Easy ways to help wildlife in winter
Posted on February 02 2022
Gardens can begin to look a bit baron and sluggish in the winter. Why not take this time when the flowers aren’t blooming to get out there with your little ones and turn it into your own wildlife haven?
During the coldest part of the year the freezing temperatures can make it hard for insects, birds, squirrels and other garden wildlife to find enough shelter and fat-rich foods to see them through to the warmer months. By making some small changes to your garden, you and your family can help support this essential part of our natural ecosystem.
Here are 5 easy ways to help wildlife in your garden this winter.…
Create safe shelters for wildlife in your garden
Providing shelter can be a really important and helpful thing to do for the wildlife living in your garden, and it’s something children love to get involved with. Bird boxes, hedgehog homes and other undisturbed areas in your garden make really cosy habitats where wildlife can shelter, hibernate and raise young in the spring.
Choosing a bird box or hedgehog house with your little one can be fun and will teach them about looking after wildlife. There are lots of kits available to make and decorate yourselves, or you can make one together from scratch.
Put out a selection of fat-rich food
Although it’s important to not constantly put out food for wildlife, so they don’t become reliant on a single supply, a small amount during winter can be really beneficial for many garden species.
Not sure what to put out? Here’s some simple suggestions…
Birds - seeds, suet balls, mealworms, berries or chopped up fruits (apples, pears, plums)
Hedgehogs - minced meat, tinned dog/cat food (not fish-based), chopped boiled egg.
Squirrels - hazelnuts, walnuts, chestnuts, sunflower seeds, chopped carrots.
Badgers - Fruit (apples, grapes, pears), peanuts, dried dog food, mealworms
Small mammals - mixed seeds
Don’t feel you have to splash out on fancy feeders - there are lots of easy ways to look after our garden visitors, from reusing an old plastic bottle, to covering pine cones in peanut butter & seed - get creative! This can be a lovely activity to do with kids, as they’ll enjoy helping you and the wildlife.
Gather up the fallen leaves
Collecting fallen leaves together can be a fun task to do with your children - gather leaves from your lawn or patio to create leaf-mould piles and place these underneath hedges and shrubs. This can provide a safe home for hedgehogs and even insects, plus at the same time you’re making your garden look tidy!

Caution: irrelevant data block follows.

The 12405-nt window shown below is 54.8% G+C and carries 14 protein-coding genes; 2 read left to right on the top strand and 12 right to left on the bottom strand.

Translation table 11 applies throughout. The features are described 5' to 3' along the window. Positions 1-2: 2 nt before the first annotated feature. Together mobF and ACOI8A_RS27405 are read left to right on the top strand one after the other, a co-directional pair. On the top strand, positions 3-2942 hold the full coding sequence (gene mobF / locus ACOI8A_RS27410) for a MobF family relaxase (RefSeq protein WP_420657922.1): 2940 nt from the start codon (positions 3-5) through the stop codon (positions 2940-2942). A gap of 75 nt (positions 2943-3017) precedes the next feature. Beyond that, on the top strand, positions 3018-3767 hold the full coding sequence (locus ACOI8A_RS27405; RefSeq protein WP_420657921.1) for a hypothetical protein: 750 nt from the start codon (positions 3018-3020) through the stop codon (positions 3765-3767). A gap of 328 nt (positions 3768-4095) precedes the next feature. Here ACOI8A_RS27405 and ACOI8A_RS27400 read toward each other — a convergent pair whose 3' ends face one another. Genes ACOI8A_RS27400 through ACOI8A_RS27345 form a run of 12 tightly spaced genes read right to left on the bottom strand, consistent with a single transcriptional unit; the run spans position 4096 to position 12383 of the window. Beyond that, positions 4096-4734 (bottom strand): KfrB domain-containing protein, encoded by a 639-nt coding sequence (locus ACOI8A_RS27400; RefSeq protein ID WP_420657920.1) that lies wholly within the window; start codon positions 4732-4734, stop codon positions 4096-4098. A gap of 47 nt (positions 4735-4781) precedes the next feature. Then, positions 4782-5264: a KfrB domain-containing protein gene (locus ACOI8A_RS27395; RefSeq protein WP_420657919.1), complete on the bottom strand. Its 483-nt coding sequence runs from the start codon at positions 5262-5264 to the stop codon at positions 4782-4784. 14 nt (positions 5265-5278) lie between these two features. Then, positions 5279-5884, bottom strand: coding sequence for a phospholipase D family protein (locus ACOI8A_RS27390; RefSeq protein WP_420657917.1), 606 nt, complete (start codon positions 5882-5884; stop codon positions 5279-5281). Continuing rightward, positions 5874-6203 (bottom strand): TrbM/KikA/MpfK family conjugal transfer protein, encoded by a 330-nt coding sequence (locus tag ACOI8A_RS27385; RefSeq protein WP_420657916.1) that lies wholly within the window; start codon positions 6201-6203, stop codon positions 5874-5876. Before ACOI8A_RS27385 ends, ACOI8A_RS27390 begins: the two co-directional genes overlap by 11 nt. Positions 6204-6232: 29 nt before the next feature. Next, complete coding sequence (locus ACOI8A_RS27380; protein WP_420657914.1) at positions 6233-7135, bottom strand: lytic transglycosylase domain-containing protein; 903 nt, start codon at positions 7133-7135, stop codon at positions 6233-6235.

Leave out fresh water for drinking and bathing
Place a shallow dish of fresh water on the ground or on a low wall for all your garden wildlife, including your bird visitors, especially if temperatures drop below freezing. They’ll appreciate this source of water for drinking and bathing. Be sure to change it every day and pop some pebbles or stones in to help any insects that should fall in.
Open your own bug hotel
A super simple project that can keep your little ones entertained for hours, a bug hotel is a great way to get creative and teach them about insects and nature. Collect together different shapes and sizes of natural and repurposed materials - think sticks, moss, cardboard and bricks. Layer everything up in a sturdy shape in a corner of the garden to attract lots of important pollinators.
We’ve also found a great step-by-step guide on the RSPB website on how to make your very own mini-beast hotel if you need some more help. Don’t forget to check in on your bug hotel guests together!
We’re all becoming increasingly aware of the importance of protecting our native wildlife species, and these easy steps are a great way to do our bit for the local ecosystem.
We hope you and your family will enjoy working together to create a haven for wildlife in your own garden.